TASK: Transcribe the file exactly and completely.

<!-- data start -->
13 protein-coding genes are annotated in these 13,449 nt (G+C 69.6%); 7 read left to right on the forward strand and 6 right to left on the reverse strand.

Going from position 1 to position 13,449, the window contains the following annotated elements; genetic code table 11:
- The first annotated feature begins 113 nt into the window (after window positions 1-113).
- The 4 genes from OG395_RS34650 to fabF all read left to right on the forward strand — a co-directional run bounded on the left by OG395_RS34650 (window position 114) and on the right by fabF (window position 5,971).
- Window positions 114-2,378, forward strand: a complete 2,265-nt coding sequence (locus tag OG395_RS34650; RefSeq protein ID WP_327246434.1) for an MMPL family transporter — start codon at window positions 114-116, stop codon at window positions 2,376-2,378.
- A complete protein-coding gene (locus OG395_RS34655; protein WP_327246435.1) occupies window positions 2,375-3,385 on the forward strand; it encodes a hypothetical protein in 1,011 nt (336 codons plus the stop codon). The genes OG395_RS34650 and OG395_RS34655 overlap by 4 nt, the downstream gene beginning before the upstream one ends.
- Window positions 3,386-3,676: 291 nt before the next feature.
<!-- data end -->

13 protein-coding genes are annotated in these 13,449 nt (G+C 69.6%); 7 read left to right on the forward strand and 6 right to left on the reverse strand.

Going from position 1 to position 13,449, the window contains the following annotated elements; genetic code table 11:
- The first annotated feature begins 113 nt into the window (after window positions 1-113).
- The 4 genes from OG395_RS34650 to fabF all read left to right on the forward strand — a co-directional run bounded on the left by OG395_RS34650 (window position 114) and on the right by fabF (window position 5,971).
- Window positions 114-2,378, forward strand: a complete 2,265-nt coding sequence (locus tag OG395_RS34650; RefSeq protein ID WP_327246434.1) for an MMPL family transporter — start codon at window positions 114-116, stop codon at window positions 2,376-2,378.
- A complete protein-coding gene (locus OG395_RS34655; protein WP_327246435.1) occupies window positions 2,375-3,385 on the forward strand; it encodes a hypothetical protein in 1,011 nt (336 codons plus the stop codon). The genes OG395_RS34650 and OG395_RS34655 overlap by 4 nt, the downstream gene beginning before the upstream one ends.
- Window positions 3,386-3,676: 291 nt before the next feature.